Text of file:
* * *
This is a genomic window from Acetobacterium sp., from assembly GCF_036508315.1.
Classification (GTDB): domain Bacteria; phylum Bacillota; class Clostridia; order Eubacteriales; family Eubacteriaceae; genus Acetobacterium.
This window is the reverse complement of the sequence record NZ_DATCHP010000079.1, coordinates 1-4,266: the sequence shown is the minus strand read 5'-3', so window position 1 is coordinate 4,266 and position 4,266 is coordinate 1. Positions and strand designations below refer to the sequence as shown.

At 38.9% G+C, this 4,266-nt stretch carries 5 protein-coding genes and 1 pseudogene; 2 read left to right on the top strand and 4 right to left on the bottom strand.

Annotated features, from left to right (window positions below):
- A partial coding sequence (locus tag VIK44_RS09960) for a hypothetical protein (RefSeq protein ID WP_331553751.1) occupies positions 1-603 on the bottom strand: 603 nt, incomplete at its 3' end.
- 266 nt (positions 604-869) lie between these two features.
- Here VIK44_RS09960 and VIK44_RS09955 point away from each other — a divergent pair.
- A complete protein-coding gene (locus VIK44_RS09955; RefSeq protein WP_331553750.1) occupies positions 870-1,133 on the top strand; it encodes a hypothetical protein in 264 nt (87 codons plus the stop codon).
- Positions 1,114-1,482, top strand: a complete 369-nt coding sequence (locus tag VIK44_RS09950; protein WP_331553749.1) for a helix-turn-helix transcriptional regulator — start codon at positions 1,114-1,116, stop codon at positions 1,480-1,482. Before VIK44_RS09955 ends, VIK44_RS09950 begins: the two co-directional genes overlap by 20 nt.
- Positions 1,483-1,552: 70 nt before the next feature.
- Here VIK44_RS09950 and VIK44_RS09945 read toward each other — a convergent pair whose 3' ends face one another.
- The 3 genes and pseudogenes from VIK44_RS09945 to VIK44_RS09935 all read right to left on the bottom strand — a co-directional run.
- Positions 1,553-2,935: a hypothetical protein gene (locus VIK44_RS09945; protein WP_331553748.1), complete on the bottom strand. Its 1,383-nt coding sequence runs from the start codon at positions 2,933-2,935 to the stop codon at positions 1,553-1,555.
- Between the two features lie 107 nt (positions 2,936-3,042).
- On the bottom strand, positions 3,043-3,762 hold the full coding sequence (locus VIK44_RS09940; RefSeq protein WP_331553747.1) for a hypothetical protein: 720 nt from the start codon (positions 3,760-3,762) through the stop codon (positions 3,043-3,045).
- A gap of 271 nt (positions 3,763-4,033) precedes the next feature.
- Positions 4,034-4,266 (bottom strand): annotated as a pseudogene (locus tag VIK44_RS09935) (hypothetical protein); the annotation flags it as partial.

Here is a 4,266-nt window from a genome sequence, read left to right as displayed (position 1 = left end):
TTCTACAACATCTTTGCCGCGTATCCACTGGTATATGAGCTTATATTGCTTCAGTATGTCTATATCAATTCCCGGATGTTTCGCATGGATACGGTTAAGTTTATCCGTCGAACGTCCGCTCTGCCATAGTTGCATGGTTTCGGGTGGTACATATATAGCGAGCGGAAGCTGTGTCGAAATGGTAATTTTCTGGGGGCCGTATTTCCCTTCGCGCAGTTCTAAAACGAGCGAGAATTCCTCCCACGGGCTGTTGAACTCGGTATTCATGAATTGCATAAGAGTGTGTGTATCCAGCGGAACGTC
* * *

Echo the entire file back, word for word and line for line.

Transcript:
This is a genomic window from Acetobacterium sp., from assembly GCF_036508315.1.
Classification (GTDB): domain Bacteria; phylum Bacillota; class Clostridia; order Eubacteriales; family Eubacteriaceae; genus Acetobacterium.
This window is the reverse complement of the sequence record NZ_DATCHP010000079.1, coordinates 1-4,266: the sequence shown is the minus strand read 5'-3', so window position 1 is coordinate 4,266 and position 4,266 is coordinate 1. Positions and strand designations below refer to the sequence as shown.

At 38.9% G+C, this 4,266-nt stretch carries 5 protein-coding genes and 1 pseudogene; 2 read left to right on the top strand and 4 right to left on the bottom strand.

Annotated features, from left to right (window positions below):
- A partial coding sequence (locus tag VIK44_RS09960) for a hypothetical protein (RefSeq protein ID WP_331553751.1) occupies positions 1-603 on the bottom strand: 603 nt, incomplete at its 3' end.
- 266 nt (positions 604-869) lie between these two features.
- Here VIK44_RS09960 and VIK44_RS09955 point away from each other — a divergent pair.
- A complete protein-coding gene (locus VIK44_RS09955; RefSeq protein WP_331553750.1) occupies positions 870-1,133 on the top strand; it encodes a hypothetical protein in 264 nt (87 codons plus the stop codon).
- Positions 1,114-1,482, top strand: a complete 369-nt coding sequence (locus tag VIK44_RS09950; protein WP_331553749.1) for a helix-turn-helix transcriptional regulator — start codon at positions 1,114-1,116, stop codon at positions 1,480-1,482. Before VIK44_RS09955 ends, VIK44_RS09950 begins: the two co-directional genes overlap by 20 nt.
- Positions 1,483-1,552: 70 nt before the next feature.
- Here VIK44_RS09950 and VIK44_RS09945 read toward each other — a convergent pair whose 3' ends face one another.
- The 3 genes and pseudogenes from VIK44_RS09945 to VIK44_RS09935 all read right to left on the bottom strand — a co-directional run.
- Positions 1,553-2,935: a hypothetical protein gene (locus VIK44_RS09945; protein WP_331553748.1), complete on the bottom strand. Its 1,383-nt coding sequence runs from the start codon at positions 2,933-2,935 to the stop codon at positions 1,553-1,555.
- Between the two features lie 107 nt (positions 2,936-3,042).
- On the bottom strand, positions 3,043-3,762 hold the full coding sequence (locus VIK44_RS09940; RefSeq protein WP_331553747.1) for a hypothetical protein: 720 nt from the start codon (positions 3,760-3,762) through the stop codon (positions 3,043-3,045).
- A gap of 271 nt (positions 3,763-4,033) precedes the next feature.
- Positions 4,034-4,266 (bottom strand): annotated as a pseudogene (locus tag VIK44_RS09935) (hypothetical protein); the annotation flags it as partial.

Here is a 4,266-nt window from a genome sequence, read left to right as displayed (position 1 = left end):
TTCTACAACATCTTTGCCGCGTATCCACTGGTATATGAGCTTATATTGCTTCAGTATGTCTATATCAATTCCCGGATGTTTCGCATGGATACGGTTAAGTTTATCCGTCGAACGTCCGCTCTGCCATAGTTGCATGGTTTCGGGTGGTACATATATAGCGAGCGGAAGCTGTGTCGAAATGGTAATTTTCTGGGGGCCGTATTTCCCTTCGCGCAGTTCTAAAACGAGCGAGAATTCCTCCCACGGGCTGTTGAACTCGGTATTCATGAATTGCATAAGAGTGTGTGTATCCAGCGGAACGTC